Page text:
Chapter 1 - Feminist Perspective - Module 1 Flashcards Preview

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Gender is defined as a person's self-representation as man or woman or the way in which social institutions respond to that person based on the individual's gender presentation.

Gender is not synonymous with sex.


Gender, Let's Talk definition

Gender refers to what a person, society, or legal system defines as "male" or "female."



Sex refers to one's biological characteristics - anatomical (breast, vagina; penis, testicles), physiological (menstrual cycle; spermatogenesis, and genetic (XX, XY) - as a female or male.



Feminism is a perspective that acknowledges the oppression of women within a patriarchal society, and struggles toward the elimination of sexist oppression and domination for all human beings.



Oppression is defined as "not having a choice,"


Feminist Model of Care, Components

- Works with women as opposed to for women; partnership, not authoritative relationship
- Uses heterogeneity as an assumption, not homogeneity
- Minimizes or exposes power imbalances, based on a belief in a woman's right to self-determination.
- Rejects androcentric models as normative
- Challenges the medicalization and pathologizing of normal physiologic processes
- Seeks social and political change to address women's health issues.



Medicalization is the process of labeling conditions as "diseases" or "disorders" as a basis for providing medical treatment. This can lead to the general expansion of medical control into everyday life.



Sex is the classification of living things as man or woman according to their reproductive organs and functions assigned by chromosomal complement.



Gender is a person's self-representation as man or woman or who that person is responded to by social institutions based on the individual's gender presentation. Gender is rooted in biology and shaped by the environment and experience.



Biology is the study of life and living organisms, including the genetic, molecular, biochemical, hormonal, cellular, physiological, behavioral, and psychosocial aspects of life.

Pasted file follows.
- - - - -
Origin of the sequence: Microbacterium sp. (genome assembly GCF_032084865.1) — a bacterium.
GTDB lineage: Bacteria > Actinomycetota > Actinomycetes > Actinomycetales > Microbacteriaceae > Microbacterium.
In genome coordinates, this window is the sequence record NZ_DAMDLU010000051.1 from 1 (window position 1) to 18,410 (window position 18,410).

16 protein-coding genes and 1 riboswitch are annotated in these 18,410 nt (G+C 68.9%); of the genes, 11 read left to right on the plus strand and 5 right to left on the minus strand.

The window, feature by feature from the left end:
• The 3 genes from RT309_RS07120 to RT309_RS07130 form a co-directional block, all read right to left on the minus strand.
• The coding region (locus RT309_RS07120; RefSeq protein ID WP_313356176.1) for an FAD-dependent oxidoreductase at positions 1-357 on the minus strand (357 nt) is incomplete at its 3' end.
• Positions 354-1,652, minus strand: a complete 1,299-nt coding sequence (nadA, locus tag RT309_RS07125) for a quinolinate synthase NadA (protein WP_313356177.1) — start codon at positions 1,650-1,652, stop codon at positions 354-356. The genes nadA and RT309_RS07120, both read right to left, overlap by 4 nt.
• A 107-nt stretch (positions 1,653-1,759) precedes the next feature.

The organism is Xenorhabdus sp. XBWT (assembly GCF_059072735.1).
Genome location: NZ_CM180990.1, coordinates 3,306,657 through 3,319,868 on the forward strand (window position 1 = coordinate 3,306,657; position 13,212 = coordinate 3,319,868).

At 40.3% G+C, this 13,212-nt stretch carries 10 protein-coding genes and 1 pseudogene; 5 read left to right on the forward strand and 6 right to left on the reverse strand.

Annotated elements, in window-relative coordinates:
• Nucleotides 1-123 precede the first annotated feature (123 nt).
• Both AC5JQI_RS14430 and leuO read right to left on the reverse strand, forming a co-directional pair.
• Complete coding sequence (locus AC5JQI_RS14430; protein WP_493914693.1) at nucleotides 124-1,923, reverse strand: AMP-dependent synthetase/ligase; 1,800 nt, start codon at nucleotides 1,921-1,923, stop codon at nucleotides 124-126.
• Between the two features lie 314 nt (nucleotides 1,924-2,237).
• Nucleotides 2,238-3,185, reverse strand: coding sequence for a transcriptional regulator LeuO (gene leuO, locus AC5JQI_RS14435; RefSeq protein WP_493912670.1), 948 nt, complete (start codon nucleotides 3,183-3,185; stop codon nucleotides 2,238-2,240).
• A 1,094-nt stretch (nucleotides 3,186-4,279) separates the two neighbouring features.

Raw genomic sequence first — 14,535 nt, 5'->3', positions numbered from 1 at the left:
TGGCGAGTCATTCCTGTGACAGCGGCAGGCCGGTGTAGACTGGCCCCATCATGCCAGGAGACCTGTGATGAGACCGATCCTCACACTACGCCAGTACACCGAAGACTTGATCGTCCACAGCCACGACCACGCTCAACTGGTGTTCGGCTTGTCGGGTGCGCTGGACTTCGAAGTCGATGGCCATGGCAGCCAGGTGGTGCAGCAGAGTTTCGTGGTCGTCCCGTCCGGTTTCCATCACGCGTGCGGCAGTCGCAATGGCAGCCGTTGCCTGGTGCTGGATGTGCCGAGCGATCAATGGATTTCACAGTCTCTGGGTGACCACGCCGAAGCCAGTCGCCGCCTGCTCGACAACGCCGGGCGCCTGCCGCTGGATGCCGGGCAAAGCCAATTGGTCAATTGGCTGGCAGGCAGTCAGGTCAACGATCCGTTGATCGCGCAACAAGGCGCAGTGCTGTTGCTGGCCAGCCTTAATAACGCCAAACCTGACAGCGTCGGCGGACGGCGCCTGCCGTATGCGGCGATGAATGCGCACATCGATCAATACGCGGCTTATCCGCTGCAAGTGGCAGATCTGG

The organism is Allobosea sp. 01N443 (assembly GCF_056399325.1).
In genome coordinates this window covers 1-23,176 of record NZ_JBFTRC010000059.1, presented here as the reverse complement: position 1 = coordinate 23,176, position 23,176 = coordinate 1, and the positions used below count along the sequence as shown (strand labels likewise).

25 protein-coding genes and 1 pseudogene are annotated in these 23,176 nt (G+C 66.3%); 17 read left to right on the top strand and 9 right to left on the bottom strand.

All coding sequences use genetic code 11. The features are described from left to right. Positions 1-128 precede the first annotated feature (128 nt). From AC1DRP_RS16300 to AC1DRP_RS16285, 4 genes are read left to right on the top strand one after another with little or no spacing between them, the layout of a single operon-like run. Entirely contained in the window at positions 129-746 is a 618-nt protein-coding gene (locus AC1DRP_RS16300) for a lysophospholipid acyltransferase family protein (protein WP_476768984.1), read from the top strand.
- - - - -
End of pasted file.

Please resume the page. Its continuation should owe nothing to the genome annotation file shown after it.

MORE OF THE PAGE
Single most powerful contributor to illness and premature death

Low socioeconomic status is the single most powerful contributor to illness and premature death.


Racial and ethnic disparities

Women of racial and ethnic minority groups experience many of the same health concerns as do white women; however, as a group, the are "in poorer health, use fewer health services, and continue to suffer disproportionately from premature death, disease, and disabilities."


Gender-based violence

Any act of gender-based violence that results in or is likely to result in physical, sexual, or psychological harm or suffering to women, including threats of such acts, coercion, or arbitrary deprivations of liberty, whether occurring in public or private life.


Human Rights Framework for Safe Motherhood

- Rights relating to life, liberty, and security of the person.
- Rights relating to the foundation of families and of family life
- Rights relating to the highest attainable standard of health and the benefits of scientific progress, including health information and education.
- Rights relating to equality and nondiscrimination on grounds such as sex, marital status, race, age, and class.


Health, biomedical definition

Health is biomedically defined as the absence of disease.


Health, WHO definition

Health is a state of complete physical, mental, and social well-being and not merely the absence of disease or infirmity.


Prerequisites before health can occur

- Freedom from the fear of war
- Equal opportunity for all
- Satisfaction of basic needs for food, water, and sanitation, education, and decent housing
- Secure work
- Useful role in society
- Political will
- Public support


Social model of health

The social model of health places the focus of health on the community, rather than the individual. The prevention of health problems becomes both a social burden and an individual responsibility.


Chapter 1

is finished.